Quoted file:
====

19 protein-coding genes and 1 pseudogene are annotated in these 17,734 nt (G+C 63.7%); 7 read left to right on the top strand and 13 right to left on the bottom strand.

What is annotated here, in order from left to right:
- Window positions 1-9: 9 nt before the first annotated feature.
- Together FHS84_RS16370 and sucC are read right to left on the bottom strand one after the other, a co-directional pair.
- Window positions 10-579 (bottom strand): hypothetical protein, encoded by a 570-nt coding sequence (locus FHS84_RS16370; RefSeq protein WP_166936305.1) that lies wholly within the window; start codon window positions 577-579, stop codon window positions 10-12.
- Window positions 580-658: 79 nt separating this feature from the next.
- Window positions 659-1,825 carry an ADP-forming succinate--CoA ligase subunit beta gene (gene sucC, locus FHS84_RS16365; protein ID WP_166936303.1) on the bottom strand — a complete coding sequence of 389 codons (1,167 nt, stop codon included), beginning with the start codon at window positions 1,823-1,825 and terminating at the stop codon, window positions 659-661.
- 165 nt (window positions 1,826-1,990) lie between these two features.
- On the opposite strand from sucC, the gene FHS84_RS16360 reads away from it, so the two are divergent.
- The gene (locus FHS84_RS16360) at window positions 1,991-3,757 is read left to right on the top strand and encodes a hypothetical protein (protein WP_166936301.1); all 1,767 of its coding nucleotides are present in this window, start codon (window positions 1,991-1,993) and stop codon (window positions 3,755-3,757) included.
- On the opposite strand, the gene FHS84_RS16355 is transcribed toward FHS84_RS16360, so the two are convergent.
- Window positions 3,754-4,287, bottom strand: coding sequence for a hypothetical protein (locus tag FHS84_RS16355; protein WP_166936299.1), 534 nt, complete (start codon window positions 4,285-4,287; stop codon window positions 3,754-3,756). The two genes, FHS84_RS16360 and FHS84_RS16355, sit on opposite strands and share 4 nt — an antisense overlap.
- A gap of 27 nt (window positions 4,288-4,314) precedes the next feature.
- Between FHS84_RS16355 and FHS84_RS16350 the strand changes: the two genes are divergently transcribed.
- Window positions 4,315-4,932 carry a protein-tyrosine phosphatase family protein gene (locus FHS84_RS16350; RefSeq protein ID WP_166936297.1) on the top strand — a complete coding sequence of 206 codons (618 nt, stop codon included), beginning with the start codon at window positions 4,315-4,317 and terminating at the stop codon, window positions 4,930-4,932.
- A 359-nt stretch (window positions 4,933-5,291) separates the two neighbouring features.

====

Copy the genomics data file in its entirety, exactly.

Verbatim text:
19 protein-coding genes and 1 pseudogene are annotated in these 17,734 nt (G+C 63.7%); 7 read left to right on the top strand and 13 right to left on the bottom strand.

What is annotated here, in order from left to right:
- Window positions 1-9: 9 nt before the first annotated feature.
- Together FHS84_RS16370 and sucC are read right to left on the bottom strand one after the other, a co-directional pair.
- Window positions 10-579 (bottom strand): hypothetical protein, encoded by a 570-nt coding sequence (locus FHS84_RS16370; RefSeq protein WP_166936305.1) that lies wholly within the window; start codon window positions 577-579, stop codon window positions 10-12.
- Window positions 580-658: 79 nt separating this feature from the next.
- Window positions 659-1,825 carry an ADP-forming succinate--CoA ligase subunit beta gene (gene sucC, locus FHS84_RS16365; protein ID WP_166936303.1) on the bottom strand — a complete coding sequence of 389 codons (1,167 nt, stop codon included), beginning with the start codon at window positions 1,823-1,825 and terminating at the stop codon, window positions 659-661.
- 165 nt (window positions 1,826-1,990) lie between these two features.
- On the opposite strand from sucC, the gene FHS84_RS16360 reads away from it, so the two are divergent.
- The gene (locus FHS84_RS16360) at window positions 1,991-3,757 is read left to right on the top strand and encodes a hypothetical protein (protein WP_166936301.1); all 1,767 of its coding nucleotides are present in this window, start codon (window positions 1,991-1,993) and stop codon (window positions 3,755-3,757) included.
- On the opposite strand, the gene FHS84_RS16355 is transcribed toward FHS84_RS16360, so the two are convergent.
- Window positions 3,754-4,287, bottom strand: coding sequence for a hypothetical protein (locus tag FHS84_RS16355; protein WP_166936299.1), 534 nt, complete (start codon window positions 4,285-4,287; stop codon window positions 3,754-3,756). The two genes, FHS84_RS16360 and FHS84_RS16355, sit on opposite strands and share 4 nt — an antisense overlap.
- A gap of 27 nt (window positions 4,288-4,314) precedes the next feature.
- Between FHS84_RS16355 and FHS84_RS16350 the strand changes: the two genes are divergently transcribed.
- Window positions 4,315-4,932 carry a protein-tyrosine phosphatase family protein gene (locus FHS84_RS16350; RefSeq protein ID WP_166936297.1) on the top strand — a complete coding sequence of 206 codons (618 nt, stop codon included), beginning with the start codon at window positions 4,315-4,317 and terminating at the stop codon, window positions 4,930-4,932.
- A 359-nt stretch (window positions 4,933-5,291) separates the two neighbouring features.